Biology articlesSugars in liver found to clear fats from the bloodstream
Maybe you ate a big, juicy steak for dinner last night, adding a large amount of fat – scientifically known as triglycerides – to your system. For one in ten of us, that could be a big problem.
Plants point the way to coping with climate change
Roses flowering at Christmas and snow-free ski resorts this winter suggest that climate change is already with us and our farmers and growers will need ways of adapting. Scientists studying how plants have naturally evolved to cope with the changing seasons of temperate climates have made a discovery that could help us to breed new varieties of crops, able to thrive in a changing climate.
Baby fish smell their way home
Marine scientists working on Australia's Great Barrier Reef have uncovered evidence that baby fish, only millimetres long, manage to find their way to their home coral reef across miles of open sea by using their sense of smell.
Researchers study interplay between environment, evolution
Claudia Acquisti, a postdoctoral researcher who recently joined the Center for Evolutionary Functional Genomics at the Biodesign Institute at ASU, is providing new perspectives on environmental nutrient availability and the evolution of life.
How does one sex grow larger than the other?
Why are males larger than females in some animal species (such as most mammals), females larger than males in others (such as most insects), and why are the sexes alike in yet other species (such as several birds)? Further, how is such sexual size dimorphism achieved when it exists? If males and females grow at the same rate, then the larger sex has to extend its growth period. Alternatively, the larger sex can grow faster.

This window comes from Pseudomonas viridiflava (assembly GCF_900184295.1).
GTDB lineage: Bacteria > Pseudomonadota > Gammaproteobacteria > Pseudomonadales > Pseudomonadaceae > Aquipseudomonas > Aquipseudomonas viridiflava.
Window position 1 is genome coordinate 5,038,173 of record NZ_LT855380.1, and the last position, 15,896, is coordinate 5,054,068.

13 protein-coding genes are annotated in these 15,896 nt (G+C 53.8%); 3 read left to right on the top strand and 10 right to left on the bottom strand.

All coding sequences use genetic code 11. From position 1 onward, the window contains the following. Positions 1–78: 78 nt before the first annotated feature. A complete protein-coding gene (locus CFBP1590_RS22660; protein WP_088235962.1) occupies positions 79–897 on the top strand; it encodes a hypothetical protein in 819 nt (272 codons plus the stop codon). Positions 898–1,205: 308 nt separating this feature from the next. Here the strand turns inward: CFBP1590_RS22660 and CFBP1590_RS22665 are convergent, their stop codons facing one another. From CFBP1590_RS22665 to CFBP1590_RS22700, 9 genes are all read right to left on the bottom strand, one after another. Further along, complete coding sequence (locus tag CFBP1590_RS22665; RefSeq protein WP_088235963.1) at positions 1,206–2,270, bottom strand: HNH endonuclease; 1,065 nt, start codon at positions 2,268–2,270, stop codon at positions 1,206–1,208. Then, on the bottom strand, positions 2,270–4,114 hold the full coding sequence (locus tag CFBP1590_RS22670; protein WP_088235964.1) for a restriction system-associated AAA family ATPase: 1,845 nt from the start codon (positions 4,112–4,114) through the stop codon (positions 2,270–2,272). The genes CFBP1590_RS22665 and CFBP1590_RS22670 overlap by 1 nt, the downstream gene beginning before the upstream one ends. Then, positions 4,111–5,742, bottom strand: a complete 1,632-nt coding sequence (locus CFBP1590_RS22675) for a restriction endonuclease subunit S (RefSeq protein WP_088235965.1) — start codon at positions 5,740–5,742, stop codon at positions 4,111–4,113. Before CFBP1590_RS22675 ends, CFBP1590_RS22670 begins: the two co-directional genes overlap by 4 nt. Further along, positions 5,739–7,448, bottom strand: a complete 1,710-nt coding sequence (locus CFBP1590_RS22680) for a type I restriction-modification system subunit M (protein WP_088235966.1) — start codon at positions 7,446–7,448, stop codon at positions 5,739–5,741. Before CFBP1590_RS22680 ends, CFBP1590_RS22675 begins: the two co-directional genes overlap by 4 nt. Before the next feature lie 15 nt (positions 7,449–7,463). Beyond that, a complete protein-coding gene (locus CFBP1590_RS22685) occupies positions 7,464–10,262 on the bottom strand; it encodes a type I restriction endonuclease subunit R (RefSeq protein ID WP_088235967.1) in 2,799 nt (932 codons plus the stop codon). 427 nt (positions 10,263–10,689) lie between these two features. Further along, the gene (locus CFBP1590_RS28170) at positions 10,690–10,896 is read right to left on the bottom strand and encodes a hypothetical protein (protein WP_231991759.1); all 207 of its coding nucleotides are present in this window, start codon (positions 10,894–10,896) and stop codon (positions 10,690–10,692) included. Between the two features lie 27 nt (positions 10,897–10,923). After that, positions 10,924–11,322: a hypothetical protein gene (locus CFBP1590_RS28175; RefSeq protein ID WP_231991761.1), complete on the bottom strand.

Research cracks puzzle of why the bumble bee can fly so well
New research has cracked the old puzzle of why bees and other insects are so good at flying, paving the way for aircraft just a few centimetres wide to be built.
Non-venomous asian snakes 'borrow' defensive poison from toxic toads
Most snakes are born with poisonous bites they use for defense. But what can non-poisonous snakes do to ward off predators?
Does evolution select for faster evolvers?
It's a mystery why the speed and complexity of evolution appear to increase with time. For example, the fossil record indicates that single-celled life first appeared about 3.5 billion years ago, and it then took about 2.5 billion more years for multi-cellular life to evolve. That leaves just a billion years or so for the evolution of the diverse menagerie of plants, mammals, insects, birds and other species that populate the earth.
Lost dogs found more often than lost cats, study suggests
A lost dog is more likely to be reunited with its owner than a lost cat, according to two new studies.
Smell may outlast other senses
About 1000 Australian males and females of all ages were tested for their ability to detect or identify a range of different odours at different concentrations, and then given an overall score for their sense of smell, or olfactory function.
The temperature hovers around freezing, but the sun is up for 24 hours each day. How do animals living in the continuous light of the Arctic summer know when to sleep and when to be active? Do they maintain a 24-hour cycle of rest and activity, or does living in continuous light alter their circadian rhythm?
'Electric' fish shed light on ways the brain directs movement